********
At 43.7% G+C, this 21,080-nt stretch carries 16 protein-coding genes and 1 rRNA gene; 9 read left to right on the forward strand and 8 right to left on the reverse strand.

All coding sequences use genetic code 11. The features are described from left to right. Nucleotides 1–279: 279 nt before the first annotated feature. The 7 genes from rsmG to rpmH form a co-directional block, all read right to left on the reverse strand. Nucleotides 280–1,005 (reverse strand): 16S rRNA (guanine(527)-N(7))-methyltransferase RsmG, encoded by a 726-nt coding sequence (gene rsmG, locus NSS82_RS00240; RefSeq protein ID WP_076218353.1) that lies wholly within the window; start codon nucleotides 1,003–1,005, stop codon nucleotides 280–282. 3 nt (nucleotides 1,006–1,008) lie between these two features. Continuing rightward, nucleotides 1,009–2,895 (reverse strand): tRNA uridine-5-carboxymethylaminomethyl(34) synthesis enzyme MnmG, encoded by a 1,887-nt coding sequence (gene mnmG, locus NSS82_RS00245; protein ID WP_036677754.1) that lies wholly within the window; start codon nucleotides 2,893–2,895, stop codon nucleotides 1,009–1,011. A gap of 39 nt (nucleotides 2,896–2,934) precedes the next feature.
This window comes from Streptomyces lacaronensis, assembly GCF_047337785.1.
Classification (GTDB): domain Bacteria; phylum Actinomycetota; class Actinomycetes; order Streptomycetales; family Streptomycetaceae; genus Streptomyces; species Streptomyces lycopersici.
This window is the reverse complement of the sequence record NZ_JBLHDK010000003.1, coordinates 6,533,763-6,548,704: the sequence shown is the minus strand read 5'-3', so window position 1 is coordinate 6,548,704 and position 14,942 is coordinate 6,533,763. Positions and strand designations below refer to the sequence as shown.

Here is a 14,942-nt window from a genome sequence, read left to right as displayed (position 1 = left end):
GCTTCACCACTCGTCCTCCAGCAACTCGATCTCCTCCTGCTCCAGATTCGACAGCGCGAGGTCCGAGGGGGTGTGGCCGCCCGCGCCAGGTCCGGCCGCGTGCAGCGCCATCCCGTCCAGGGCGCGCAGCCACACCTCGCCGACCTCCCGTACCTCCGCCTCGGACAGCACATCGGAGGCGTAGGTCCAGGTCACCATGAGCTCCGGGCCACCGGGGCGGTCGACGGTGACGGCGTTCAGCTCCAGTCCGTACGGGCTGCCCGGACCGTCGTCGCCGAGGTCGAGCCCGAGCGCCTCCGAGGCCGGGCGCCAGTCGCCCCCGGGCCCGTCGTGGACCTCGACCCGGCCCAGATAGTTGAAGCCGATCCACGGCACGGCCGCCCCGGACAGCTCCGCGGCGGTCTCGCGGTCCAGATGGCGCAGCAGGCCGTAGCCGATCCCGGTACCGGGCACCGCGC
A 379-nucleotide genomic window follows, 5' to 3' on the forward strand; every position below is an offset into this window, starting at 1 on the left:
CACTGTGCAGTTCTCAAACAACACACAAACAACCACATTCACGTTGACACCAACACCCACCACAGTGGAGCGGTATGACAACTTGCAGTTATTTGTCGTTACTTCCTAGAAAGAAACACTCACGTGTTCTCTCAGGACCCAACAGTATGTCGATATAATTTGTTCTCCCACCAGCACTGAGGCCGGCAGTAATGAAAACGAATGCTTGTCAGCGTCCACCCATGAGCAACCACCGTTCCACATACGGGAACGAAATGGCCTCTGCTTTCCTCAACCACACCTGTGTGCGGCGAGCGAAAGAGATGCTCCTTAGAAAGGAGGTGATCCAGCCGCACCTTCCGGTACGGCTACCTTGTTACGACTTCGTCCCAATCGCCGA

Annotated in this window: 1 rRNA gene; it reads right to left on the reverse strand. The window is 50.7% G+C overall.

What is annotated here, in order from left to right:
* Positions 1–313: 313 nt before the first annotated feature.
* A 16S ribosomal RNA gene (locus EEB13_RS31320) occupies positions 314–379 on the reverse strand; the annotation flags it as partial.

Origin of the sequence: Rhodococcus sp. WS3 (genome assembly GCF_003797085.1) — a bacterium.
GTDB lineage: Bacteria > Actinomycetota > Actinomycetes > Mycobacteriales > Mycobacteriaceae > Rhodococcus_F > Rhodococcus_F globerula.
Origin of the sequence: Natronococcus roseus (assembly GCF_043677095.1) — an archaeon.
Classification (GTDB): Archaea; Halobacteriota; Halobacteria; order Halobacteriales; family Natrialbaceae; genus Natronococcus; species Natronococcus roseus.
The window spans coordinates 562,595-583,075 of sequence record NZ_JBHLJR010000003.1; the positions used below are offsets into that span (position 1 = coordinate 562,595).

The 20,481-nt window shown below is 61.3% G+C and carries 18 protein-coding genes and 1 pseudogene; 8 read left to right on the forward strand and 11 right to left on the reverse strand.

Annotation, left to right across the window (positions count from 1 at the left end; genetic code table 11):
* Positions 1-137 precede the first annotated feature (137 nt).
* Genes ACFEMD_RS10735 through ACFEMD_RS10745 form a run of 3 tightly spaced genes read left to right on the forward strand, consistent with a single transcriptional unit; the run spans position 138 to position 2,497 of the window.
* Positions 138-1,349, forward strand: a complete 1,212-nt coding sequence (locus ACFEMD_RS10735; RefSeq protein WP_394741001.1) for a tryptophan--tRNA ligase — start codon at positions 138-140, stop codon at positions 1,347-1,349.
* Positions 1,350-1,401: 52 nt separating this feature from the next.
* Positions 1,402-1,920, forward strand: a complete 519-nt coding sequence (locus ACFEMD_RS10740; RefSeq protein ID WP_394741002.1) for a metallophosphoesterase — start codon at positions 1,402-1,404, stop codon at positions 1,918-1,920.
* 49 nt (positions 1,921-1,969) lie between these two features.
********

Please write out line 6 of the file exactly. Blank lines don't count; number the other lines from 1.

Here is a 14,942-nt window from a genome sequence, read left to right as displayed (position 1 = left end):